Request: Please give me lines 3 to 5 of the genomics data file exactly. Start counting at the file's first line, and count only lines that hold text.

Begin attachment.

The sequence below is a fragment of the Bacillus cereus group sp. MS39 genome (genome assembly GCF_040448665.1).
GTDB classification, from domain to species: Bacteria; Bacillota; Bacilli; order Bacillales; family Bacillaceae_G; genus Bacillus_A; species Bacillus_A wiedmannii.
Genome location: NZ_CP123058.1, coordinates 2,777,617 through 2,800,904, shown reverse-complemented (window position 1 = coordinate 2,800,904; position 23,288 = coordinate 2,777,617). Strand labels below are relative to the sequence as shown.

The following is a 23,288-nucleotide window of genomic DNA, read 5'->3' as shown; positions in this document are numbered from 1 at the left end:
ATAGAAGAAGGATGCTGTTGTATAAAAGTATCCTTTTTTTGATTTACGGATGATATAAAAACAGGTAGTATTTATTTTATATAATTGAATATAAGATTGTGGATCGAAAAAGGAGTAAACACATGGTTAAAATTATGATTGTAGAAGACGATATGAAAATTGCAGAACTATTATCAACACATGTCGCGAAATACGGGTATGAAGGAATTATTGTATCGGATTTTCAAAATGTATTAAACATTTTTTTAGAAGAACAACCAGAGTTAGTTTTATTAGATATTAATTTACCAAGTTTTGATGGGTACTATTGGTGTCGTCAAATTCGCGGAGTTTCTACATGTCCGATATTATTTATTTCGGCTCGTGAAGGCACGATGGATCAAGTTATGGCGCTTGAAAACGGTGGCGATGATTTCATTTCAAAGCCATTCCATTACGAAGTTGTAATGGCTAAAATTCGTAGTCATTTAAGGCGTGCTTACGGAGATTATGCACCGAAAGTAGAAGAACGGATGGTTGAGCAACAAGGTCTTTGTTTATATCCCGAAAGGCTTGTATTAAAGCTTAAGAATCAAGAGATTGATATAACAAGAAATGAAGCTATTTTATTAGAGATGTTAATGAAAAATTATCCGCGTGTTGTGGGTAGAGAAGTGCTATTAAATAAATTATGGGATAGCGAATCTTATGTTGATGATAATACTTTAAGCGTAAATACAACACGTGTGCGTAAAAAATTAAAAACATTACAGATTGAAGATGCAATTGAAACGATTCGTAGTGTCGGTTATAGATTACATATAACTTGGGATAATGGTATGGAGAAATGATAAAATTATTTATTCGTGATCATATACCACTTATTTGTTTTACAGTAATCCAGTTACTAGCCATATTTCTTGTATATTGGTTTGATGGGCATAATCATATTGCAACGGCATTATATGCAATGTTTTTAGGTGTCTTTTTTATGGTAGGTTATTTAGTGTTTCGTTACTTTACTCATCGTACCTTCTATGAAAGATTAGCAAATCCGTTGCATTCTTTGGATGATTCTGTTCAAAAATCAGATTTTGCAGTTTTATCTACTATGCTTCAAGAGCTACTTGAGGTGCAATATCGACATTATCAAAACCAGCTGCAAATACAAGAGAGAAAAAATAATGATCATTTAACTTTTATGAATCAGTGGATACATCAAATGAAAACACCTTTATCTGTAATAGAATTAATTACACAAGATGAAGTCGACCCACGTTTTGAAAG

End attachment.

Genome location: NZ_CP123058.1, coordinates 2,777,617 through 2,800,904, shown reverse-complemented (window position 1 = coordinate 2,800,904; position 23,288 = coordinate 2,777,617). Strand labels below are relative to the sequence as shown.

The following is a 23,288-nucleotide window of genomic DNA, read 5'->3' as shown; positions in this document are numbered from 1 at the left end:
ATAGAAGAAGGATGCTGTTGTATAAAAGTATCCTTTTTTTGATTTACGGATGATATAAAAACAGGTAGTATTTATTTTATATAATTGAATATAAGATTGTGGATCGAAAAAGGAGTAAACACATGGTTAAAATTATGATTGTAGAAGACGATATGAAAATTGCAGAACTATTATCAACACATGTCGCGAAATACGGGTATGAAGGAATTATTGTATCGGATTTTCAAAATGTATTAAACATTTTTTTAGAAGAACAACCAGAGTTAGTTTTATTAGATATTAATTTACCAAGTTTTGATGGGTACTATTGGTGTCGTCAAATTCGCGGAGTTTCTACATGTCCGATATTATTTATTTCGGCTCGTGAAGGCACGATGGATCAAGTTATGGCGCTTGAAAACGGTGGCGATGATTTCATTTCAAAGCCATTCCATTACGAAGTTGTAATGGCTAAAATTCGTAGTCATTTAAGGCGTGCTTACGGAGATTATGCACCGAAAGTAGAAGAACGGATGGTTGAGCAACAAGGTCTTTGTTTATATCCCGAAAGGCTTGTATTAAAGCTTAAGAATCAAGAGATTGATATAACAAGAAATGAAGCTATTTTATTAGAGATGTTAATGAAAAATTATCCGCGTGTTGTGGGTAGAGAAGTGCTATTAAATAAATTATGGGATAGCGAATCTTATGTTGATGATAATACTTTAAGCGTAAATACAACACGTGTGCGTAAAAAATTAAAAACATTACAGATTGAAGATGCAATTGAAACGATTCGTAGTGTCGGTTATAGATTACATATAACTTGGGATAATGGTATGGAGAAATGATAAAATTATTTATTCGTGATCATATACCACTTATTTGTTTTACAGTAATCCAGTTACTAGCCATATTTCTTGTATATTGGTTTGATGGGCATAATCATATTGCAACGGCATTATATGCAATGTTTTTAGGTGTCTTTTTTATGGTAGGTTATTTAGTGTTTCGTTACTTTACTCATCGTACCTTCTATGAAAGATTAGCAAATCCGTTGCATTCTTTGGATGATTCTGTTCAAAAATCAGATTTTGCAGTTTTATCTACTATGCTTCAAGAGCTACTTGAGGTGCAATATCGACATTATCAAAACCAGCTGCAAATACAAGAGAGAAAAAATAATGATCATTTAACTTTTATGAATCAGTGGATACATCAAATGAAAACACCTTTATCTGTAATAGAATTAATTACACAAGATGAAGTCGACCCACGTTTTGAAAG